Children Squeezed Out of Federal Budget Children's Spending Down 17 Percent, May Plummet to Zero in Nine Years

    ALEXANDRIA, Va., Feb. 1 /PRNewswire-USNewswire/ -- President Bush and the 110th Congress have stated their commitment to improving the lives of America's children. That will soon be an empty promise unless we change our federal budget priorities, according to an upcoming study funded by First Focus.     "As a nation, we talk a good game about putting children first," said Bruce Lesley, president of First Focus. "But this study shows that we're actually shortchanging our kids rather than investing in their and our nation's future."     Since 1960, the number of children in the United States has risen by nearly 7 percent. Over the same time, the share of federal domestic spending focused on children has fallen 17 percent. By comparison, the share focused on the elderly has more than doubled. Further, the share of domestic spending on children is projected to decrease by 11 percent between 2005 and 2010, compared to a projected spending increase of 8 percent on the elderly.     With the president's budget expected to be released on Monday and the congressional budget process kicking into high gear soon after, the country has the opportunity to make children more of a priority, starting with reauthorization of the State Children's Health Insurance Program and investing an additional $60 billion to provide the quality health coverage America's children need.     Highlights of a new analysis of federal expenditures on children between 1960 and 2016 were released yesterday. The full study, which will be released in early March, was funded by First Focus and the Annie E. Casey Foundation and conducted by the Urban Institute, a non-partisan economic and social policy research organization.     The study finds that because most children's programs must be renewed and funded each year and are not necessarily indexed to growth in the economy or even inflation, they don't grow at the same pace as other federal programs that are indexed to economic growth. The result is that children's programs get an increasingly smaller share of the federal budget pie, even as the population of children - and their needs - continue to grow.     By 2016, spending on other federal programs and interest on debt are projected to consume all available federal resources - leaving nothing available for children.     "By underfunding initiatives to raise healthy, well-educated, economically secure children, the federal government has compromised our nation's future," said Lesley. "To restore that future, we need a commitment to kids that offers resources, not just rhetoric."     First Focus is a bipartisan advocacy organization that is committed to making children and their families a priority in federal policy and budget decisions. To learn more visit http://www.firstfocus.net.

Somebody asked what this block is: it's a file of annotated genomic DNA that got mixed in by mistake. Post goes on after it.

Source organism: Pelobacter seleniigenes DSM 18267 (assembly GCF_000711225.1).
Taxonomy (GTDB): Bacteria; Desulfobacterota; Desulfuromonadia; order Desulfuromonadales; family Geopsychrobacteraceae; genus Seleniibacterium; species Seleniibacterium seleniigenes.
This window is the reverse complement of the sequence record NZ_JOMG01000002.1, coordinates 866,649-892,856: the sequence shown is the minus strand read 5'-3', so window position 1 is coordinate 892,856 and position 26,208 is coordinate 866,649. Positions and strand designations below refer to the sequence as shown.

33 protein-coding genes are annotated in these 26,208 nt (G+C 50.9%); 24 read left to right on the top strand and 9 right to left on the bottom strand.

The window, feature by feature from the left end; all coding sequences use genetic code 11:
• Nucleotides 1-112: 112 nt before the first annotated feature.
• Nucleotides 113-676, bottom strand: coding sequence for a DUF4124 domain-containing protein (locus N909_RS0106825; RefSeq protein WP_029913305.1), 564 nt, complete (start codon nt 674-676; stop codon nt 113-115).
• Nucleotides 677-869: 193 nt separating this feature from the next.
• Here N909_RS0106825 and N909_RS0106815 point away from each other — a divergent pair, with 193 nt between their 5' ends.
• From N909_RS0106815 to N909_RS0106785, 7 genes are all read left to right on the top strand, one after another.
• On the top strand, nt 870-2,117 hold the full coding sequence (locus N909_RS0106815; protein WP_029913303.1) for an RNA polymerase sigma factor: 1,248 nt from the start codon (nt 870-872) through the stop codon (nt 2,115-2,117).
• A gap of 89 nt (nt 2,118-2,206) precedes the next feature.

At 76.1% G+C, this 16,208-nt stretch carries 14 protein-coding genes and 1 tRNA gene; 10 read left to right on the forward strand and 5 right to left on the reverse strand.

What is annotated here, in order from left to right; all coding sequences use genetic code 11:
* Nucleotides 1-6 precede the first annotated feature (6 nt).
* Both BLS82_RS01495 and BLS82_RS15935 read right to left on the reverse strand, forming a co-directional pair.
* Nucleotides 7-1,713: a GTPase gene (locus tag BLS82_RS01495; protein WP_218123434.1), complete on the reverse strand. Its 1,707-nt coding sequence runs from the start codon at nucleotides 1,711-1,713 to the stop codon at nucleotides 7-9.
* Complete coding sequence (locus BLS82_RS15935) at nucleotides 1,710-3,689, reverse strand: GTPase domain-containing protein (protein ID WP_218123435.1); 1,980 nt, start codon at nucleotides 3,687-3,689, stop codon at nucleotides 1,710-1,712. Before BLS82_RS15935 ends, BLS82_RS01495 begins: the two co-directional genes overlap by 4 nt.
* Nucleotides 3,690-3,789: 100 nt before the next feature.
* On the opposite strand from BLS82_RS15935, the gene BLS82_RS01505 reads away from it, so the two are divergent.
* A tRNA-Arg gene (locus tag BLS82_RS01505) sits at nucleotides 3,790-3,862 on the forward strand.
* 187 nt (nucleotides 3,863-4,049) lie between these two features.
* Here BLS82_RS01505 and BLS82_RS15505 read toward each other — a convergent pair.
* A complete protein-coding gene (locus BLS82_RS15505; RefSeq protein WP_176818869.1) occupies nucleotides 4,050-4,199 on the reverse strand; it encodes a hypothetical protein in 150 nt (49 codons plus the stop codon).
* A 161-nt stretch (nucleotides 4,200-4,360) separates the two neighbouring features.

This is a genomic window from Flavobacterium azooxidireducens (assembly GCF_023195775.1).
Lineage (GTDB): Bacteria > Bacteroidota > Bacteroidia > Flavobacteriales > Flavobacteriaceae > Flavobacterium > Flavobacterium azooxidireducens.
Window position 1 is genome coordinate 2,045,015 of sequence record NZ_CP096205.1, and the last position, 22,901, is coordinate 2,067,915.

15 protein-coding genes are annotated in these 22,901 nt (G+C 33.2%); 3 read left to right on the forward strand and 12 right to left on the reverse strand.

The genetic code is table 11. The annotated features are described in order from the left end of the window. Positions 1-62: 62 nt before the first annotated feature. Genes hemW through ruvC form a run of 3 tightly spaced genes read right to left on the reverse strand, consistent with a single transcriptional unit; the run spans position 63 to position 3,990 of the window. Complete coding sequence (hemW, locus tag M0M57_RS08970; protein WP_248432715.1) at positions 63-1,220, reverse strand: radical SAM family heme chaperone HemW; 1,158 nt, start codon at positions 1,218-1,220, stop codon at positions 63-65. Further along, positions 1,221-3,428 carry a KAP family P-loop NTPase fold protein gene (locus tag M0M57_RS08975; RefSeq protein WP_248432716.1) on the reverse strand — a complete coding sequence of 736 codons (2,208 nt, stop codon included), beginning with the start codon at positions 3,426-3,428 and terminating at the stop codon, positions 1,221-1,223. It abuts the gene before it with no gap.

SOURCE First Focus

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